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Latest posts by obelixx

If we were invited to fidgets wedding on Saturday

Posted: 05/10/2015 at 14:38

No hat is safe with me.  I don't like them and they don't like me.

Talkback: How to lift and divide hemerocallis

Posted: 05/10/2015 at 13:38

They do indeed benefit from regular lifting and dividing and you should have plenty of spares either to bulk up your stock or swap with friends or sell at a car boot or maybe a charity sale.  

I love them and have them in dry spots, damp spots, sunny spots and shady spots.  They all seem to do well.

Need to watch out for slugs as they emerge in spring but are otherwise trouble free.

True geraniums

Posted: 05/10/2015 at 11:58

Better to plant it out in the borders if you can.

Mystery shrub

Posted: 05/10/2015 at 10:16

It is clearly happy in your shady white border so do make sure it gets similar shade if you move it.   They usually like full sun or partial shade so maybe yours is pale because it's in shade but it may also be a new form.

It is unlikely to come true from its own seed but it's worth trying.   Best to nurture it and try and propagate from softwood cuttings in late spring or early summer.

Maintenance only anyone?

Posted: 04/10/2015 at 15:20

No such thing as a finished garden if you're a gardener and not someone who wants an outside room they just need to "dust and vac" to keep neat.   There are always new plants you want to try, new features, changes to planting, a bit more lawn to nick and plant up, walls to cover, pots to fill and so on, not to mention changes of taste and budget as you mature.

Pruning blackcurrant bushes?

Posted: 03/10/2015 at 22:48

My bushes include 2 over 20 years old and the other 5 are their babies form cuttings. proper English blackcurrants and no virus or other problems and all producing bumper crops year after year.

.I think you could try renovating yours but, if you have room, plant a new one just in case - and prune and feed it appropriately every year.

Pruning blackcurrant bushes?

Posted: 03/10/2015 at 16:33

I normally prune by cutting out the fruited stems to make picking the fruit easier and this produces a natural renewal cycle.   However that clearly won't work in your case.

I suggest you wait till all the leaves have dropped and then take a careful look and cut out, as low as possible, any broken or damaged stems as well as any that cross others and rub against them.   Then take out a third of the remaining stems to make n open, goblet shape if possible.   This will allow air to circulate and rain to penetrate for a healthier shrub.

Come spring, give it a generous handful of blood, fish and bone lightly forked in around the roots and a couple of liquid feeds of tomato food to encourage fruit and flowers. 

This should produce flowers and fruit next year..

Anyone done any gardening today?

Posted: 03/10/2015 at 16:27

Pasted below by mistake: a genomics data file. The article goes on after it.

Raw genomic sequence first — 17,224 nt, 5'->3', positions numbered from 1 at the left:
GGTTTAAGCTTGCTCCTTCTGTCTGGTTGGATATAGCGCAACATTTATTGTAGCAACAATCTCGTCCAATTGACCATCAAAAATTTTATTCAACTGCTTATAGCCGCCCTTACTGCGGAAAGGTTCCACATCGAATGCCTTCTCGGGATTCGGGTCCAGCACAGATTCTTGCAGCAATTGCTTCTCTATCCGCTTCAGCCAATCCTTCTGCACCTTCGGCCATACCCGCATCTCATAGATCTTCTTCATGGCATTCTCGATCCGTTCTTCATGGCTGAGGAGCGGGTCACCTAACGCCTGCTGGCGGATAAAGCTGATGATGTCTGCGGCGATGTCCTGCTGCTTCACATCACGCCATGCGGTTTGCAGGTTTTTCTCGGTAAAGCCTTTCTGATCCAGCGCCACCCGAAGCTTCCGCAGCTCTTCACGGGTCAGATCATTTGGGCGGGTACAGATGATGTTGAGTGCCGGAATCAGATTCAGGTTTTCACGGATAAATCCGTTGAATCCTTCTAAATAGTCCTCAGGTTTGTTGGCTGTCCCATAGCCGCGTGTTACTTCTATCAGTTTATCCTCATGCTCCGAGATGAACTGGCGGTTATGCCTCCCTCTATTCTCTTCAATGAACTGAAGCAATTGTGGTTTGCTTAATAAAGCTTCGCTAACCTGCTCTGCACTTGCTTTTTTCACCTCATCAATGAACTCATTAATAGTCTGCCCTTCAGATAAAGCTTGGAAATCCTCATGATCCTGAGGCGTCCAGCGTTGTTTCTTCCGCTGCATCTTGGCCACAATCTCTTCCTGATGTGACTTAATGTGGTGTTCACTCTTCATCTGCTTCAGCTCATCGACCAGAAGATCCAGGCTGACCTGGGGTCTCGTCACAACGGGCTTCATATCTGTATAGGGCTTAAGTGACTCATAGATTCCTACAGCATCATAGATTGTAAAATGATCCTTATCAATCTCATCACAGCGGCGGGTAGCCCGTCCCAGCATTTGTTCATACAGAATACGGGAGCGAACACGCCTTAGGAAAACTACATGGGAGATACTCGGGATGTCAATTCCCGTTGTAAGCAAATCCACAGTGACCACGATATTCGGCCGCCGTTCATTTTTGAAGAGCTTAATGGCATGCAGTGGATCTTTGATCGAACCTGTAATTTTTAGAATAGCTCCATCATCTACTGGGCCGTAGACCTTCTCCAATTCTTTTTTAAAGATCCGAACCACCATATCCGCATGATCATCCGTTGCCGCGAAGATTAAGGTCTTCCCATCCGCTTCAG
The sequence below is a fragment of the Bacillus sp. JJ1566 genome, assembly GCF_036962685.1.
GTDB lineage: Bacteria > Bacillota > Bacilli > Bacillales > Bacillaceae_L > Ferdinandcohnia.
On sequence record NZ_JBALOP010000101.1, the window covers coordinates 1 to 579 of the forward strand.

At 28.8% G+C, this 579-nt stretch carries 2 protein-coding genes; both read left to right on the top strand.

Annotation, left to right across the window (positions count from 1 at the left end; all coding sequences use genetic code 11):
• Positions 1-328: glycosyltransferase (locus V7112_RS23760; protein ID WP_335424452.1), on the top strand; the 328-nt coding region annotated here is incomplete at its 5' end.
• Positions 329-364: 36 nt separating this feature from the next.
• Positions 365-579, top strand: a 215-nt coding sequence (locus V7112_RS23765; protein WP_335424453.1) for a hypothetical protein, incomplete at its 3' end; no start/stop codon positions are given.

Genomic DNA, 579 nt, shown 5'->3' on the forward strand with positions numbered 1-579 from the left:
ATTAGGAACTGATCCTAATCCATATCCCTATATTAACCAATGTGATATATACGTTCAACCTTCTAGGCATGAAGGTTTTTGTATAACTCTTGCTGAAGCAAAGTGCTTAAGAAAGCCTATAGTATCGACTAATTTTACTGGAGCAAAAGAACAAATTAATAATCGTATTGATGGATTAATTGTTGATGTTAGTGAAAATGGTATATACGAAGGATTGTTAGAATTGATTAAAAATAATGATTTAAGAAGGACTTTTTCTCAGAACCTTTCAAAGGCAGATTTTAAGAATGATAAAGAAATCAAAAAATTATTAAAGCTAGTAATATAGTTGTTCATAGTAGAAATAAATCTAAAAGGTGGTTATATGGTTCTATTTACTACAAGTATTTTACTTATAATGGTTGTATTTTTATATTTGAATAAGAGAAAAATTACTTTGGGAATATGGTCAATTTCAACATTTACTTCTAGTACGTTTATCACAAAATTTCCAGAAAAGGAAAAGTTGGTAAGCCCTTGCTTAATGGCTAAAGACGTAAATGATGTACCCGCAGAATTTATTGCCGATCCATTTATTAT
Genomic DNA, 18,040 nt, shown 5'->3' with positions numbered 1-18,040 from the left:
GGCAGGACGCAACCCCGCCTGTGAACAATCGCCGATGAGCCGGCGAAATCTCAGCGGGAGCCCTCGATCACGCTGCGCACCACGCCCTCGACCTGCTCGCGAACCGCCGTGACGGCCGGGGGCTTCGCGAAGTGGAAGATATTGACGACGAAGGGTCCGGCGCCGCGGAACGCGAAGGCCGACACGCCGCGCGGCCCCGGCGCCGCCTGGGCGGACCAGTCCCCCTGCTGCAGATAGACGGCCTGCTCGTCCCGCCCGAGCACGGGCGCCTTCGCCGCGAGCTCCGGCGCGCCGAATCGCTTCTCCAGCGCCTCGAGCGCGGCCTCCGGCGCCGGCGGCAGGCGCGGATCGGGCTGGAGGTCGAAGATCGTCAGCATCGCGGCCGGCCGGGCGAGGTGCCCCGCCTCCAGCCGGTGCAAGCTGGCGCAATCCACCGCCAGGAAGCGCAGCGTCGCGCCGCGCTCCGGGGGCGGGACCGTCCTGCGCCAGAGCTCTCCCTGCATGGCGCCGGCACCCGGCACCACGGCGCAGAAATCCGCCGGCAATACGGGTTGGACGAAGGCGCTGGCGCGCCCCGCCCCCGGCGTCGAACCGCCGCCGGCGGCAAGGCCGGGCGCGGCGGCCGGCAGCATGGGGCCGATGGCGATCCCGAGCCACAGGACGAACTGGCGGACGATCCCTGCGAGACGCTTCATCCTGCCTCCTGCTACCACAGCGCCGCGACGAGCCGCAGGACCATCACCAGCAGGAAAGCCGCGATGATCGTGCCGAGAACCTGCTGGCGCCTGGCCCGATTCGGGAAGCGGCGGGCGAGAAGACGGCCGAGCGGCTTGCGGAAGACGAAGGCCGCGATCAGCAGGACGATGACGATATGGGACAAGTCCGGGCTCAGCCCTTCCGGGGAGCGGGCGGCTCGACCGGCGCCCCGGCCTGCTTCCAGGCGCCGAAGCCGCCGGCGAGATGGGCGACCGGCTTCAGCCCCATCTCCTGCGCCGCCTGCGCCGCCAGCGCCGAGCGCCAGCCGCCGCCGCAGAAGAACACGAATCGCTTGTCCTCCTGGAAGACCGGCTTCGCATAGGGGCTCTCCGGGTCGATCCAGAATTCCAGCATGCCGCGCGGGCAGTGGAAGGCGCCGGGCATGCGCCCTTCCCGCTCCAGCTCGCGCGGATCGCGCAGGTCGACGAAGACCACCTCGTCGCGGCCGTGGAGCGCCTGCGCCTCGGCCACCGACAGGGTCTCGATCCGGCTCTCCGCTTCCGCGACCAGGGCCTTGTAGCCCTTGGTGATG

Winter hanging baskets done with cyclamens, variegated ivy and an unidentified ornamental grass with tubular leaves.   Some other stuff potted up for swaps, mainly large, double orange hemerocallis brought by my garden guru who is having a clear out at home and some anchusas from my garden.

Have moved new roses I'm keeping in pots for the first year to the front where they will get more sun and warmth until it's time for them to go into shelter and a about to cut the grass.

Lots of standing and pondering too - about shrubs and bulbs.



Posted: 03/10/2015 at 15:29

Thanks.  I have a bog standard lilac out the front that does well - surviving root stock of a white grafted one that failed - but hadn't thought of trying another fancy one.   


Posted: 03/10/2015 at 13:04

My favourite autumn plant fair is on this weekend - Aywiers at Lasne for anyone in Belgium - and I am intent on some top class HRT.

I'm looking for 2 or 3 shrubs to fill a 3m x 1.5m bed in full sun on all sides but shaded to the south by a 6' trellis covered in clematis in summer.   It's exposed to nasty east winds in winter but I will be putting up some windbreak fabric to reduce the impact.

They need to be hardy and not evergreen as they get killed in a very hard winter.  I already have several hydrangea pyracantha, hibiscus, several cornus, sambucus, weigelias, buddleia, philadelphus, deutzia, deciduous viburnum.

The soil is fertile loam over a clay subsoil and is alkaline.  Usual temp range is -15C to +34C but we can get much colder - enough to kill off evergreen viburnums, eleagnus, choisya, some conifers....

Discussions started by obelixx


Horticultural Retail Therapy 
Replies: 2    Views: 281
Last Post: 03/10/2015 at 15:29


Horticultural Retail Therapy 
Replies: 0    Views: 287
Last Post: 03/10/2015 at 13:04

Phuopsis stylosa aka Crosswort

Replies: 9    Views: 454
Last Post: 02/10/2015 at 10:01

Lawn care after moles

Replies: 4    Views: 283
Last Post: 05/08/2015 at 23:00

Plant id for Obxx

Who knows what this is please? 
Replies: 8    Views: 589
Last Post: 03/10/2015 at 12:49

GW 2015

Programme content discussion 
Replies: 46    Views: 1956
Last Post: 16/03/2015 at 18:44

Chelsea photos

Replies: 36    Views: 1944
Last Post: 02/06/2014 at 09:30

Hello Jro - and any other old friends

Catch up chat 
Replies: 3    Views: 940
Last Post: 27/05/2013 at 09:18

Mare's tail

Replies: 3    Views: 1357
Last Post: 01/08/2013 at 17:01

Encouraging bats in our gardens

Replies: 23    Views: 1741
Last Post: 26/04/2013 at 21:35

Beechgrove this weekend

Replies: 6    Views: 925
Last Post: 12/04/2013 at 11:05

Weekend 22 March

Chat about plans for the weekend 
Replies: 108    Views: 4660
Last Post: 24/03/2013 at 18:19

Good Morning - 21 March

Replies: 33    Views: 2154
Last Post: 22/03/2013 at 09:57

Choosing chillies

Replies: 3    Views: 1330
Last Post: 23/02/2013 at 18:47

Hanging baskets and window boxes

Replies: 32    Views: 3191
Last Post: 03/03/2013 at 18:12
1 to 15 of 16 threads